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Iron Deficiency Anaemia

Tuesday, November 15th 2016. | Iron Deficiency

Iron deficiency anemia is the most common type of anemia, and it occurs when the body is lacking in the mineral iron. The body needs iron to make a protein called haemoglobin, which carries oxygen to the body’s tissues. Oxygen is essential for tissues and muscles to function effectively. When there isn’t enough iron in the blood stream, the body does not get the amount of oxygen it needs.Iron Deficiency

A diet that is deficient in iron can cause anaemia. Iron rich foods are meat, eggs, and green leafy vegetables like spinach and kale. Pregnant women who require greater amounts of blood to support their growing babies and young, growing children may need even more iron-rich foods in their diet.

External loss of blood as in heavy menstrual bleeding, blood loss during childbirth or due to injury are also common causes of iron deficiency anemia. Normal menstrual bleeding lasts for four to five days and the amount of blood lost ranges from 15 to 20 cc. Women with excess menstrual bleeding typically bleed for more than seven days and lose twice as much blood as normal.

Certain medical conditions which cause internal bleeding, can also lead to iron deficiency anaemia. Examples include ulcer in the stomach, polyps (tissue growths) in the colon or intestines, or colon cancer. Regular use of certain drugs like aspirin, can also cause bleeding in the stomach.

Sometimes even though one is taking an iron rich diet the body is unable to absorb the available iron. In conditions like celiac disease, surgeries like gastric bypass iron absorption is affected eventually leading to iron deficiency anaemia.

Anemia can occur in both men and women of any age and from any ethnic group. Some people who are at greater risk for iron deficiency anaemia include women of childbearing age, pregnant women, people with poor diets, people who donate blood frequently, infants and children, especially those born prematurely or experiencing a growth spurt and vegetarians who are not taking iron-rich food.

Mild anaemia may not produce any symptoms. In moderate to severe anaemia symptoms may include, general fatigue and weakness, pale skin, shortness of breath, headaches, dizziness, a craving to eat mud, ice, or clay, a tingling or crawling feeling in the legs, tongue swelling or soreness, cold hands and feet, fast or irregular heartbeat, brittle or spoon shaped nails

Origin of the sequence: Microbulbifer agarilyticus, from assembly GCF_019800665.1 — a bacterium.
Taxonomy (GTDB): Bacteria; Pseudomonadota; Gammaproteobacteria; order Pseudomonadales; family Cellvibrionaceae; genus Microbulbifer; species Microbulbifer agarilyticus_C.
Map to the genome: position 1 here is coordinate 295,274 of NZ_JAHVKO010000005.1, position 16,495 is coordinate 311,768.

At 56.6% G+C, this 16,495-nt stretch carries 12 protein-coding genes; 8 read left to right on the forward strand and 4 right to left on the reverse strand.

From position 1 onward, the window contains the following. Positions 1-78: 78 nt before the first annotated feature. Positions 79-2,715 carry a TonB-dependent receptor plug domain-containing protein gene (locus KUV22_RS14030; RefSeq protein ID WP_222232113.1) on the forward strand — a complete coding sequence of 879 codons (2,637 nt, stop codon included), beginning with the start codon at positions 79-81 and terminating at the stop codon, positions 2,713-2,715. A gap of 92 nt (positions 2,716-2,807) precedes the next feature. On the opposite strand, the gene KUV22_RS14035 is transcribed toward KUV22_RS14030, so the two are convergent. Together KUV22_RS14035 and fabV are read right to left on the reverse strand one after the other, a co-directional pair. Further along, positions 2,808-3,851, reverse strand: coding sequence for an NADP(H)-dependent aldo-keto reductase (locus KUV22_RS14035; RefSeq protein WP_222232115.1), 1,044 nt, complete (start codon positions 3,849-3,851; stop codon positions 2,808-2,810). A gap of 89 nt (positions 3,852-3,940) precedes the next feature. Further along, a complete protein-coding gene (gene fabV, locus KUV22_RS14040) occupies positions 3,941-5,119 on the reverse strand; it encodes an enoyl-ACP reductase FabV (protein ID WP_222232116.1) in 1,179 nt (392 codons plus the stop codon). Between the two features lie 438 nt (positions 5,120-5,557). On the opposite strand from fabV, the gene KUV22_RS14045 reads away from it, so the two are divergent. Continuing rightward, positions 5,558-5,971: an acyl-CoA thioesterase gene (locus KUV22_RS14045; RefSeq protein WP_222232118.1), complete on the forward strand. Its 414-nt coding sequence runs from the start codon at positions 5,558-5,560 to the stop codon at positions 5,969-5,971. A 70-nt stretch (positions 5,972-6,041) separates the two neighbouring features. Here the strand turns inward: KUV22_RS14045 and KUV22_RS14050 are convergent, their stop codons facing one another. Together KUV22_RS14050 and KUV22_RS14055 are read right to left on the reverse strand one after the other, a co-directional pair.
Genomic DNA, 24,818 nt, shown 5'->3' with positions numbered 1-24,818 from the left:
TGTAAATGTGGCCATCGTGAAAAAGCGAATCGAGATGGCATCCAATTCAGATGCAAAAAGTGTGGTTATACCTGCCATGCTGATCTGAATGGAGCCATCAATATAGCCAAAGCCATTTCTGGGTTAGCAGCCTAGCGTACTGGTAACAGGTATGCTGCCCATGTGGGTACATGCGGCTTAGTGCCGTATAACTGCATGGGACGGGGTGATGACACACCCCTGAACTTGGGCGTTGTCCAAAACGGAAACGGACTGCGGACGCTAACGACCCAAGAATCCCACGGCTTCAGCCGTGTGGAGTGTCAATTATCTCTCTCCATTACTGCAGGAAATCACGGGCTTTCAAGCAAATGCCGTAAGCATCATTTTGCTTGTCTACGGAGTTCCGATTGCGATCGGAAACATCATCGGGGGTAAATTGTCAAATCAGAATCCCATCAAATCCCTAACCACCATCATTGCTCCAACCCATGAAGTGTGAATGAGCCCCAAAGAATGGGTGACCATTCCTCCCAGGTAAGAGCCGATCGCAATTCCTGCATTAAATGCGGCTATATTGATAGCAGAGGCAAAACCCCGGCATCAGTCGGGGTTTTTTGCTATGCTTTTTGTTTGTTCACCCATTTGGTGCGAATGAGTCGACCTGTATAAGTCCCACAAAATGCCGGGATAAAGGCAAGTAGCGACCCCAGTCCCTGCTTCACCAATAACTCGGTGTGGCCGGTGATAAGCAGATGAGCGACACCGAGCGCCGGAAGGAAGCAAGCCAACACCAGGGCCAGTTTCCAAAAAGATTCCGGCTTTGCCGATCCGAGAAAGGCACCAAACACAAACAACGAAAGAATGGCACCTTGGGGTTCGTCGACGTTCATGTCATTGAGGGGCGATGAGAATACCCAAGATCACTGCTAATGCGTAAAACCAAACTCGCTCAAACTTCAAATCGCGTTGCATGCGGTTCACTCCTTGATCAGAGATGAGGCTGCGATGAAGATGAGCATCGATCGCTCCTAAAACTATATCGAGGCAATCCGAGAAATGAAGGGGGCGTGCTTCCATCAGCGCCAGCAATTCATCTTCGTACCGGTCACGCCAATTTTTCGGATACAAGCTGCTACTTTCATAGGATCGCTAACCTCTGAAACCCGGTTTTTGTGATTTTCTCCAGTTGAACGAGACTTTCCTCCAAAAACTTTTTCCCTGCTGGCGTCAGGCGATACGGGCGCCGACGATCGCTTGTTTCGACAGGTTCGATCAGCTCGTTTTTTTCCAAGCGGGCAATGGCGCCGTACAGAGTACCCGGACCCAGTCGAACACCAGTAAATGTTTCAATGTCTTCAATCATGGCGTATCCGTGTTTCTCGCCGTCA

A complete blood cell (CBC) test and a blood picture is mandatory. It will measure the red blood cells (RBCs), white blood cells (WBCs), the haemoglobin level, the haematocrit and platelets and give a clear picture of iron deficiency.

Other tests that may be carried out are iron level in your blood, ferritin levels, total iron-binding capacity (TIBC) and transferrin levels.

If there is any indication that internal bleeding could be the problem further tests may be needed. One test is fecal occult test to look for blood in your feces. Blood in your feces may indicate bleeding in your intestine.

An endoscopy and a pelvic ultrasound might also be required,
Anaemia can lead to irregular heartbeat. In severe cases, it can lead to heart failure or an enlarged heart.mIn severe cases of iron deficiency, during pregnancy, a child may be born prematurely or with a low birth weight. Infants and children who are severely deficient in iron may experience a delay in their growth and development. They may also be more likely to experience infections. It is therefore important to prevent this type of anaemia.

Diets that are rich in iron include red meat, eggs, dark green, leafy vegetables, beans, dried fruits, nuts, iron-fortified cereals. Vitamin C helps your body absorb iron so taking orange juice or citrus fruit can also help.

Iron deficiency anaemia is easy to treat. Iron tablets can help restore iron levels in your body. If possible, the iron tablets should be taken on an empty stomach, which helps the body absorb them better. If they upset the stomach, they can take them with meals or with a citrus drink. Supplements may be needed for several months. Iron supplements may cause constipation or stools that are black in colour.

Iron supplements won’t help if excess bleeding causes the deficiency. Hormone pills can reduce the excessive amount of menstrual bleeding each month to normal levels.

In the most severe cases, a blood transfusion can replace iron and blood loss quickly.

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